We Are Church Ireland has claimed organizers of the upcoming World Meeting of Families are discriminating against the group because of its reform-minded views, including those about LGBT equality.
We Are Church Ireland (WAC) said in a statement that it had yet to receive any reply about its application to exhibit at World Meeting of Families 2018 (WMF), which is scheduled for August 21st-25th in Dublin. The group explained in a press statement:
“WAC Ireland is disappointed by the discriminatory manner by which it has been treated by the World Meeting of Families in being refused an exhibition stand at the R.D.S. We believe it is because WAC Ireland stands for the full equality of Women and LGBTQI people and greater democracy and transparency in our Church. . .
“The lack of the most basic courtesy in dealing with our application, made in good faith, shows a serious lack of respect to WAC Ireland and is a total contradiction to the advertised ‘all are welcome’ inclusivity of the WMoF, which continues with its stealth tactics used already against gay people by erasing pictures of LGBTQI couples from its official brochure earlier this year and deleting one inclusive minute from the video of Bishop David O’Connell.”
After submitting the application and deposit to exhibit last February, WAC said it then contacted WMF organizers every two weeks to check on the application’s status and were repeatedly told it was “on hold.” The group also claimed certified letters sent to the WMF Secretary General, Fr. Tim Bartlett, and Dublin’s Archbishop Diarmuid Martin were ignored. WAC spokesperson Brendan Butler commented:
“This refusal by the WMoF to engage with We Are Church Ireland and in effect to reject our application shows a closed and exclusive mentality which contradicts Pope Francis’s constant calls for dialogue in the Catholic Church.”
Ursula Halligan, a lesbian Catholic involved with WAC who previously advocated changes in church teaching’s language about homosexuality and sought full sacramental equality for LGBT people, told TheJournal.ie:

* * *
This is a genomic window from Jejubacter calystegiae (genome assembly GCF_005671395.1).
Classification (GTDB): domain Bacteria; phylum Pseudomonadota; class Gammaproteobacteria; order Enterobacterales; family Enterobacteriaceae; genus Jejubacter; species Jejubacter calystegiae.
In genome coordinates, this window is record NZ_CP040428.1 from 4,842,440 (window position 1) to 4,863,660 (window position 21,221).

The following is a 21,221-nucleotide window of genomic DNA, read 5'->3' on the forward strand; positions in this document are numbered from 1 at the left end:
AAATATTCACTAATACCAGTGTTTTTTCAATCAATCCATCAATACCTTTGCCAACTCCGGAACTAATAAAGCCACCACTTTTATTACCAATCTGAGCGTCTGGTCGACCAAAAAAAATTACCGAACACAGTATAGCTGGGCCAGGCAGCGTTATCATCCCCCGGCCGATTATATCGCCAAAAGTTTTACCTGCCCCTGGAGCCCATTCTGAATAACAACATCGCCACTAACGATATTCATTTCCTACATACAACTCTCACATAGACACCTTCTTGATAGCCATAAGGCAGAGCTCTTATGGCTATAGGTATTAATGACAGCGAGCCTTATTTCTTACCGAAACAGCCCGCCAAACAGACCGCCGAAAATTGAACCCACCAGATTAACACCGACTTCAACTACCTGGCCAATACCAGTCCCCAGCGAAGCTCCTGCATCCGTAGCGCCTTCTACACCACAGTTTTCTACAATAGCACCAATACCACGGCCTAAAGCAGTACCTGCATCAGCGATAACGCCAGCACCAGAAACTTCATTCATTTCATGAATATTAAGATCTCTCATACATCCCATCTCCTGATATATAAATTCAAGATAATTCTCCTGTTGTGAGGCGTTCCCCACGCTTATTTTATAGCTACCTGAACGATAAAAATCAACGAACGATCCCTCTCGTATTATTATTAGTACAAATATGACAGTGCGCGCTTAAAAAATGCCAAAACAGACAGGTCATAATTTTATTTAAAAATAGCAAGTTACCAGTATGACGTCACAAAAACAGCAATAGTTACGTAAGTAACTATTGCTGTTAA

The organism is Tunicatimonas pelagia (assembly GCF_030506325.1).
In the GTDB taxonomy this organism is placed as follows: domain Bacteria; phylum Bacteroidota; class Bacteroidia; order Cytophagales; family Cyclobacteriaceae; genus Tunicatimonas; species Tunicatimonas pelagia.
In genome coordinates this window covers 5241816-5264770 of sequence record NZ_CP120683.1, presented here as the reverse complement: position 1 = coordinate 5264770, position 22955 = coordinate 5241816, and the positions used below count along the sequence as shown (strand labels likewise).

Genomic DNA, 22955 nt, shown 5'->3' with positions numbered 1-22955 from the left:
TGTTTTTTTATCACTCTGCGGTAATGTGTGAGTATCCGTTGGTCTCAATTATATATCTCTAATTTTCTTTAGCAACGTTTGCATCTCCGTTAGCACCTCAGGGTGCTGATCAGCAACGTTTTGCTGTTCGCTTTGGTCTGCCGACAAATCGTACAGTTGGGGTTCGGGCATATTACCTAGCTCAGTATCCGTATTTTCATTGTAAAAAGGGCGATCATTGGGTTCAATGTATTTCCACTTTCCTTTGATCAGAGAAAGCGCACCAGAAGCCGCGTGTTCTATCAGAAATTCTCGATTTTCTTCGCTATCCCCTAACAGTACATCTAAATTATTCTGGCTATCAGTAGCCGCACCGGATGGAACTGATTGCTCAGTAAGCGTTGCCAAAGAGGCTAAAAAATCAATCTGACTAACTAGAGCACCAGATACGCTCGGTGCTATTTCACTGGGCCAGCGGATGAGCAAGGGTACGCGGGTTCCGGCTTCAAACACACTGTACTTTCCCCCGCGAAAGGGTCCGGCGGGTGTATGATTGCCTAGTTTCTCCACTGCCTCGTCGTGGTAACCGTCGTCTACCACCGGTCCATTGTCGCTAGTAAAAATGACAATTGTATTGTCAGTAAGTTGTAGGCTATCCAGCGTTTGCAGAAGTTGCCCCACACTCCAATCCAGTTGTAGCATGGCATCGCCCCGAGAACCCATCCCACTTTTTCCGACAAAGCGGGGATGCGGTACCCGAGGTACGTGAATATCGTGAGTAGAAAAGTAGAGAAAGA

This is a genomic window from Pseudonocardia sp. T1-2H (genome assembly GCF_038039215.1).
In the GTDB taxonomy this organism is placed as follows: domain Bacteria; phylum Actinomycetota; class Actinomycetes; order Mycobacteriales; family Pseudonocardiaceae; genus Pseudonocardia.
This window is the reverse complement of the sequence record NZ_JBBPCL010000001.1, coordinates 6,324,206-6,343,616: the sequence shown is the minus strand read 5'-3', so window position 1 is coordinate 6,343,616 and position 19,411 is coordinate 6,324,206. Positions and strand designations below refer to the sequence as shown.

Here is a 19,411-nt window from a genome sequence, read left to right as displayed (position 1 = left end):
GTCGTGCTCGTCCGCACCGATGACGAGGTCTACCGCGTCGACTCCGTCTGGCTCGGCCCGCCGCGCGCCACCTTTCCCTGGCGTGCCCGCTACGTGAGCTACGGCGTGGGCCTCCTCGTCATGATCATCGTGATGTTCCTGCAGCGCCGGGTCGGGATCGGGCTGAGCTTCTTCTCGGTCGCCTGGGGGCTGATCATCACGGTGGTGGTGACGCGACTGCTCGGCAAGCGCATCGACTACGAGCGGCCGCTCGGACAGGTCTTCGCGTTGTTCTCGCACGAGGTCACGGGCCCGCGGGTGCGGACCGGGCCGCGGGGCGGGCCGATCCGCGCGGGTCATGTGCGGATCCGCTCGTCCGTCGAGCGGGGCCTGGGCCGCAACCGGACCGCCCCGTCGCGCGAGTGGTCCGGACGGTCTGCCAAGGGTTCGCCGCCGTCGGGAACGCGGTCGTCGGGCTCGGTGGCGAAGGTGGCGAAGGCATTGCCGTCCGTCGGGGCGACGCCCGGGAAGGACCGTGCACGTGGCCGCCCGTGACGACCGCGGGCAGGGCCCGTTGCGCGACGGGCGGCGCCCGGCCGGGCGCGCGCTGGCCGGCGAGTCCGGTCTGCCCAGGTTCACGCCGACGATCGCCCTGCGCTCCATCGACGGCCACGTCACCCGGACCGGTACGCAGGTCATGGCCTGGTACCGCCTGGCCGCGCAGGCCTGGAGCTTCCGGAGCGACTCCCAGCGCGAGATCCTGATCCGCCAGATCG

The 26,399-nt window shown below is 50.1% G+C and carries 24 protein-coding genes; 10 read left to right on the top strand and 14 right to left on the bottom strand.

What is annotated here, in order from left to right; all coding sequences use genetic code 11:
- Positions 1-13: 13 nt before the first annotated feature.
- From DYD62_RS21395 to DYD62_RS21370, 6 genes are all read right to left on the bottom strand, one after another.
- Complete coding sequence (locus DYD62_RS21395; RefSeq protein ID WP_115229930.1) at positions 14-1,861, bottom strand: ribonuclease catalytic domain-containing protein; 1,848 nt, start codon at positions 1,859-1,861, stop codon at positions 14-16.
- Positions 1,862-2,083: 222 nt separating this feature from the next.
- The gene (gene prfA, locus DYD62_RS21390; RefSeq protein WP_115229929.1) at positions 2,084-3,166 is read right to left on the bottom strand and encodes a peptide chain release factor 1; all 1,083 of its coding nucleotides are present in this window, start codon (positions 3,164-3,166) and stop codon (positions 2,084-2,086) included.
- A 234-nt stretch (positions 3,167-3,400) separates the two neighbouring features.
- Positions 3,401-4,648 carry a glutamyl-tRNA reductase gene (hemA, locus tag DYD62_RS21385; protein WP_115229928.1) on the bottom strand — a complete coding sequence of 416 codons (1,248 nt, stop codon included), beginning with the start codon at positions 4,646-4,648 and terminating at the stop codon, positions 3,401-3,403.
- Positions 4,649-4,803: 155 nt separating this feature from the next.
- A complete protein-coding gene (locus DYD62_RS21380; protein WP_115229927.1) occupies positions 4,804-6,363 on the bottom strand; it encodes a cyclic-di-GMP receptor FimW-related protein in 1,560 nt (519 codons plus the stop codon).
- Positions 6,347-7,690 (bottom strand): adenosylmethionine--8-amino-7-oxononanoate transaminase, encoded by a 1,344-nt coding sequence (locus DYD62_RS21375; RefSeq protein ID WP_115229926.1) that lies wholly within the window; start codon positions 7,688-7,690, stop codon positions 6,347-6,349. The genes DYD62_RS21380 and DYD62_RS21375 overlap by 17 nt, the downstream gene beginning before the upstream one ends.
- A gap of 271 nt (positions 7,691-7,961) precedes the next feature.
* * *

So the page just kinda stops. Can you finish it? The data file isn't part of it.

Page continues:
“‘We’re really disappointed because we were looking forward to taking part in the World Meeting of Families and to welcoming Pope Francis to Ireland. And we took Archbishop Diarmuid Martin at his word when he said all are welcome, he was even on Marian Finucane’s show yesterday saying the very same thing, but clearly this isn’t the case.'”
WMF spokesperson Brenda Drumm responded by saying WAC was simply “one of a number of organisations who are on a holding list,” many of whom failed to meet the criteria for exhibitors. The Irish Times reported that these criteria ask exhibitors to be “Church-approved organisations” who are “supporting family and marriage on behalf of the Irish Bishops’ Conference.” As of June 5th, WMF organizers were advertising that exhibitor spaces were still available.
For months, LGBT advocates have raised concerns about whether WMF 2018 would be truly inclusive of all families as organizers claim it will be. An invitation to Fr. James Martin, SJ, to do a workshop on LGBT-welcoming parishes was seen as a positive sign, especially after there had been news about the removal from WMF preparatory materials of text and images associated with LGBT people, as well as the censoring in a video of an Irish bishop who acknowledged LGBT families’ existence. WMF never provided explanations for these LGBT-negative acts.
Concerns have led to a chorus of Irish voices appealing for WMF to be an event that welcomes LGBT families. These voices include church reformer Fr. Tony Flannery, the former Irish president, Mary McAleese, her son Justin McAleese, who is gay, the nation’s current prime minister who is gay, Leo Varadkar (and with whom Pope Francis will meet during his visit to Ireland this August), the Irish Republic’s Minister for Children and Youth Affairs, Katherine Zappone, the Association of Catholic Priests in Ireland, the lay-led Association of Catholics in Ireland, along with previous statements by WAC Ireland.
In less than one month, thousands of Catholics will gather to kick off WMF 2018. The event is a prime opportunity to realize concretely the calls for LGBT inclusion which a growing number of church leaders are making. But likewise, if LGBT families are excluded, the event could confirm suspicions that very little besides rhetoric has actually changed in the Church since the last World Meeting of Families in 2015. Welcoming We Are Church Ireland to exhibit would be a simple way to help ensure the voices of LGBT-affirming Catholics have their space, too.
—Robert Shine, New Ways Ministry, July 25, 2018